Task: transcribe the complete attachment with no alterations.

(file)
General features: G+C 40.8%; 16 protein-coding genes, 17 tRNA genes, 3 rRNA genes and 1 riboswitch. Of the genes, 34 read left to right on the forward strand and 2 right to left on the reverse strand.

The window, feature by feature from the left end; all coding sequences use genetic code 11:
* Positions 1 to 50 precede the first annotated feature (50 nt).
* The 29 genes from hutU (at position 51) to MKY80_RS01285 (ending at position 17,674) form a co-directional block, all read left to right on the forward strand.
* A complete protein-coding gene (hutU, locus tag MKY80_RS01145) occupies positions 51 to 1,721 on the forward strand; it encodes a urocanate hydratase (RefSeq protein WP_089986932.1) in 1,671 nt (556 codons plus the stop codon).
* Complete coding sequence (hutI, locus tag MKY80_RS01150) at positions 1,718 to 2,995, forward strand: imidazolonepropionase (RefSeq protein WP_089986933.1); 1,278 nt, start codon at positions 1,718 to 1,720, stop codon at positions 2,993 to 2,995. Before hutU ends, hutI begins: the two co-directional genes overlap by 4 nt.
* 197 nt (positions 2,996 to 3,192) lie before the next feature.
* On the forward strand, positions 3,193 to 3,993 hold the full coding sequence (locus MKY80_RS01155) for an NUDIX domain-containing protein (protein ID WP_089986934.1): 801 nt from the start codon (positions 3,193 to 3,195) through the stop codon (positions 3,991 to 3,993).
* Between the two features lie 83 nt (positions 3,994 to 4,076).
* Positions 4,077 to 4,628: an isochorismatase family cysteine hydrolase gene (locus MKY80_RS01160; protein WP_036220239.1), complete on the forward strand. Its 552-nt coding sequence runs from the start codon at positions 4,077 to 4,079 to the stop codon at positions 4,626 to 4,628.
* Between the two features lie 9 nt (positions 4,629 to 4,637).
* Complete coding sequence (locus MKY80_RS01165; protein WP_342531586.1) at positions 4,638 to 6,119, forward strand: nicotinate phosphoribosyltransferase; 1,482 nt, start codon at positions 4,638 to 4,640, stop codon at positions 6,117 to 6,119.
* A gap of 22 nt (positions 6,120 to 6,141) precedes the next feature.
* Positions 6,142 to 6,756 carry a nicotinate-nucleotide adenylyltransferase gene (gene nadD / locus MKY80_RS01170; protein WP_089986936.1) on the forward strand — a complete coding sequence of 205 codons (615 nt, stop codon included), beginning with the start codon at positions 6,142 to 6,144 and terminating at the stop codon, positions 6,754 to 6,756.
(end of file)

General features: G+C 40.8%; 16 protein-coding genes, 17 tRNA genes, 3 rRNA genes and 1 riboswitch. Of the genes, 34 read left to right on the forward strand and 2 right to left on the reverse strand.

The window, feature by feature from the left end; all coding sequences use genetic code 11:
* Positions 1 to 50 precede the first annotated feature (50 nt).
* The 29 genes from hutU (at position 51) to MKY80_RS01285 (ending at position 17,674) form a co-directional block, all read left to right on the forward strand.
* A complete protein-coding gene (hutU, locus tag MKY80_RS01145) occupies positions 51 to 1,721 on the forward strand; it encodes a urocanate hydratase (RefSeq protein WP_089986932.1) in 1,671 nt (556 codons plus the stop codon).
* Complete coding sequence (hutI, locus tag MKY80_RS01150) at positions 1,718 to 2,995, forward strand: imidazolonepropionase (RefSeq protein WP_089986933.1); 1,278 nt, start codon at positions 1,718 to 1,720, stop codon at positions 2,993 to 2,995. Before hutU ends, hutI begins: the two co-directional genes overlap by 4 nt.
* 197 nt (positions 2,996 to 3,192) lie before the next feature.
* On the forward strand, positions 3,193 to 3,993 hold the full coding sequence (locus MKY80_RS01155) for an NUDIX domain-containing protein (protein ID WP_089986934.1): 801 nt from the start codon (positions 3,193 to 3,195) through the stop codon (positions 3,991 to 3,993).
* Between the two features lie 83 nt (positions 3,994 to 4,076).
* Positions 4,077 to 4,628: an isochorismatase family cysteine hydrolase gene (locus MKY80_RS01160; protein WP_036220239.1), complete on the forward strand. Its 552-nt coding sequence runs from the start codon at positions 4,077 to 4,079 to the stop codon at positions 4,626 to 4,628.
* Between the two features lie 9 nt (positions 4,629 to 4,637).
* Complete coding sequence (locus MKY80_RS01165; protein WP_342531586.1) at positions 4,638 to 6,119, forward strand: nicotinate phosphoribosyltransferase; 1,482 nt, start codon at positions 4,638 to 4,640, stop codon at positions 6,117 to 6,119.
* A gap of 22 nt (positions 6,120 to 6,141) precedes the next feature.
* Positions 6,142 to 6,756 carry a nicotinate-nucleotide adenylyltransferase gene (gene nadD / locus MKY80_RS01170; protein WP_089986936.1) on the forward strand — a complete coding sequence of 205 codons (615 nt, stop codon included), beginning with the start codon at positions 6,142 to 6,144 and terminating at the stop codon, positions 6,754 to 6,756.